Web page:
Friday, 18 December 2015

Great Tips to Prepare Your Garden for Winter

Putting the garden to bed for the winter is mostly a matter of cleaning up and covering up. As fall progresses and temperatures drop, those plants that aren't killed outright by frost prepare for dormancy. Clear out the blackened stems and foliage of annual flowers and vegetables to prevent the possibility of their harboring disease pathogens and insect eggs over the winter. The cool weather is a good time to make a cold frame, dig and box in raised beds, and make general repairs.

One of the most important winter care tips for plants is to clean and cover up your garden. Frost and snow fall can be other enemies for your plants during winter. If you want to see your plants healthy and happy during winter, you need to plan ahead. Initially, you should clear out the unhealthy and blackened stems from the foliage.

Use The Elements

Just because winter brings ice, cold and snow, it does not mean you can’t use it to your advantage. Snow can actually protect your plants. A good amount of snow cover can act as an insulator, similar to mulch. But it can damage and break plants if you have too much. Be sure to monitor the conditions and act accordingly.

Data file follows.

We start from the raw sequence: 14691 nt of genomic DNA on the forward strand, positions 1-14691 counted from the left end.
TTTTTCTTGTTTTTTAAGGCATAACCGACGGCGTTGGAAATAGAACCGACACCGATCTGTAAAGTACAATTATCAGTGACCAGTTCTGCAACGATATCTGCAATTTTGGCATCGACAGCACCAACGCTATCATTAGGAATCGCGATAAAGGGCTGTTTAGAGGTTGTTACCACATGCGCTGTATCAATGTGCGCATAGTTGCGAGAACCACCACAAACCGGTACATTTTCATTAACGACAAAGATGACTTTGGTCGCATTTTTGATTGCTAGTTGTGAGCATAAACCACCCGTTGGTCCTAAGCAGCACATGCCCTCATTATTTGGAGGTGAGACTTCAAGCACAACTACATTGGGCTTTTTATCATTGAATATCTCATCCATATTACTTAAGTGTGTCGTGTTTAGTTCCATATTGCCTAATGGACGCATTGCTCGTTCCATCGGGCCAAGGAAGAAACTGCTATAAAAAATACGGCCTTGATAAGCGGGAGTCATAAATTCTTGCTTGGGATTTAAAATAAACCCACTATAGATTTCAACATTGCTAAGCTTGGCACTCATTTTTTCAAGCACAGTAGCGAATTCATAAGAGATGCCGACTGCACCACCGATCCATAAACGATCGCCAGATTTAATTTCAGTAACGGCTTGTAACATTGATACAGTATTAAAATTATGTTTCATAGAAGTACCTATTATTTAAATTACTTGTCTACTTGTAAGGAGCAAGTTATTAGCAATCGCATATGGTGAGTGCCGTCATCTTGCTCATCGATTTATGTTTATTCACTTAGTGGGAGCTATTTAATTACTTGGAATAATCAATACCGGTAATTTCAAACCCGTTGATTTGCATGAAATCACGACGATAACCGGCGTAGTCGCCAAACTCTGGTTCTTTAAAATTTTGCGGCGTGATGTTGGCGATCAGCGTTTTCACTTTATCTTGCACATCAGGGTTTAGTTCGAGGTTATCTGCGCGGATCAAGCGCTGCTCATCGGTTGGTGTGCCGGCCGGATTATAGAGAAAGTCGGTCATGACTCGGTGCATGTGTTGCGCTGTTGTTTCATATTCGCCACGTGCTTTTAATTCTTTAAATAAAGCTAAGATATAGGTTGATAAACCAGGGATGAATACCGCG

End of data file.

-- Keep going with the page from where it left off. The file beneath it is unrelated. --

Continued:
Prepare Your Perennials

Perennials need a lot of attention before the first snowfall. To start, clean up the area around these plants to get rid of debris. This will allow more air flow to the plants during the winter months. After the first frost, place a 6 inch layer of mulch around your garden. This will help keep rodents out while insulating the plant life. You can also use pine needles and chopped leaves if you do not have mulch available. Be sure to collect seeds of your favorite plants so you have a full stash to plant in the spring, and move the delicate plants indoors.

Water Thoroughly

Winter is a dry season. Think how it works on your skin. In the same way, it can make the soil dry and unsuitable for plants. Therefore, you must water your plants at regular intervals, so that the moisture retains in the loam.


Mulching around plants keeps in heat and will restore nutrients as temperatures drops. The best time to mulch is after the ground starts to freeze, but before the first big snowfall of the season. Three to four inches of mulch will be sufficient to keep plants healthy, though if you live in a colder or windier area, you may want to consider putting down a thicker layer.

Leaf Smarts

Here’s a tip when it comes to raking leaves: leave some leaf debris in your garden to blanket soil during the colder months. Just be sure to clean up come springtime so that your flowers can grow normally. Additionally, be mindful of the mold that can grow on the underside of leaves. You might want to wear a facemask to prevent allergies from acting up.

Keep your Plants Warm

Roses, grape vines and fruit trees all need a little extra love in the cold. Cone covers, plastic covers and tarps are all great ways to keep these plants warm in inclement weather. Adding some holiday lights will also save your favorite perennials from frost damage and keep them festive!

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